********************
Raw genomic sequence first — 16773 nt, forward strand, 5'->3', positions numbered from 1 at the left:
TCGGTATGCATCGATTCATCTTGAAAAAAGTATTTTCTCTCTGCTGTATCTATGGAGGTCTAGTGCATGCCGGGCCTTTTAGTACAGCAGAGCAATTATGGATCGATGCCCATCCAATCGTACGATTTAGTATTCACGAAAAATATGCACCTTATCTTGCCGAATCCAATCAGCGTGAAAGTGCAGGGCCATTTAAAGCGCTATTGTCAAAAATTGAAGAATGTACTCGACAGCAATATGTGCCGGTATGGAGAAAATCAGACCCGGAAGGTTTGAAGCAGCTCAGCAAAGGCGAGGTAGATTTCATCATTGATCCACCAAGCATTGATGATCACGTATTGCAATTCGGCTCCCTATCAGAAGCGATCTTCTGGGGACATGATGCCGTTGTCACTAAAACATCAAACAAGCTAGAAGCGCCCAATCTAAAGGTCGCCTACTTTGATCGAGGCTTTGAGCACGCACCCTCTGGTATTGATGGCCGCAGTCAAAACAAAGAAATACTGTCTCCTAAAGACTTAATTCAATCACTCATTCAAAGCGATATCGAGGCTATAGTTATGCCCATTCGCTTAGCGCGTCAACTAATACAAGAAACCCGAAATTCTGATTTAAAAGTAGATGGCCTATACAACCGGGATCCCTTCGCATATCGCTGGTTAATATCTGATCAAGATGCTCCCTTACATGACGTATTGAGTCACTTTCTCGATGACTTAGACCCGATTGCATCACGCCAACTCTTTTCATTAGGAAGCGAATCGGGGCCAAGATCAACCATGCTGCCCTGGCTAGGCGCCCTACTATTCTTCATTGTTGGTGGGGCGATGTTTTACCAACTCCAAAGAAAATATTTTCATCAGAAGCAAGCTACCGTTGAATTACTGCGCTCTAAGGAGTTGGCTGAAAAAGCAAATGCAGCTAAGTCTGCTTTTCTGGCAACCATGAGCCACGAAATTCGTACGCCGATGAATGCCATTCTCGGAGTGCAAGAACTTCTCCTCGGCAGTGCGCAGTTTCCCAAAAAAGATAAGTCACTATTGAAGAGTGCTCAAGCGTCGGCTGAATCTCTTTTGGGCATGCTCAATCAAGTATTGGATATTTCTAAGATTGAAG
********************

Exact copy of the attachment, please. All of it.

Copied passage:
Raw genomic sequence first — 16773 nt, forward strand, 5'->3', positions numbered from 1 at the left:
TCGGTATGCATCGATTCATCTTGAAAAAAGTATTTTCTCTCTGCTGTATCTATGGAGGTCTAGTGCATGCCGGGCCTTTTAGTACAGCAGAGCAATTATGGATCGATGCCCATCCAATCGTACGATTTAGTATTCACGAAAAATATGCACCTTATCTTGCCGAATCCAATCAGCGTGAAAGTGCAGGGCCATTTAAAGCGCTATTGTCAAAAATTGAAGAATGTACTCGACAGCAATATGTGCCGGTATGGAGAAAATCAGACCCGGAAGGTTTGAAGCAGCTCAGCAAAGGCGAGGTAGATTTCATCATTGATCCACCAAGCATTGATGATCACGTATTGCAATTCGGCTCCCTATCAGAAGCGATCTTCTGGGGACATGATGCCGTTGTCACTAAAACATCAAACAAGCTAGAAGCGCCCAATCTAAAGGTCGCCTACTTTGATCGAGGCTTTGAGCACGCACCCTCTGGTATTGATGGCCGCAGTCAAAACAAAGAAATACTGTCTCCTAAAGACTTAATTCAATCACTCATTCAAAGCGATATCGAGGCTATAGTTATGCCCATTCGCTTAGCGCGTCAACTAATACAAGAAACCCGAAATTCTGATTTAAAAGTAGATGGCCTATACAACCGGGATCCCTTCGCATATCGCTGGTTAATATCTGATCAAGATGCTCCCTTACATGACGTATTGAGTCACTTTCTCGATGACTTAGACCCGATTGCATCACGCCAACTCTTTTCATTAGGAAGCGAATCGGGGCCAAGATCAACCATGCTGCCCTGGCTAGGCGCCCTACTATTCTTCATTGTTGGTGGGGCGATGTTTTACCAACTCCAAAGAAAATATTTTCATCAGAAGCAAGCTACCGTTGAATTACTGCGCTCTAAGGAGTTGGCTGAAAAAGCAAATGCAGCTAAGTCTGCTTTTCTGGCAACCATGAGCCACGAAATTCGTACGCCGATGAATGCCATTCTCGGAGTGCAAGAACTTCTCCTCGGCAGTGCGCAGTTTCCCAAAAAAGATAAGTCACTATTGAAGAGTGCTCAAGCGTCGGCTGAATCTCTTTTGGGCATGCTCAATCAAGTATTGGATATTTCTAAGATTGAAG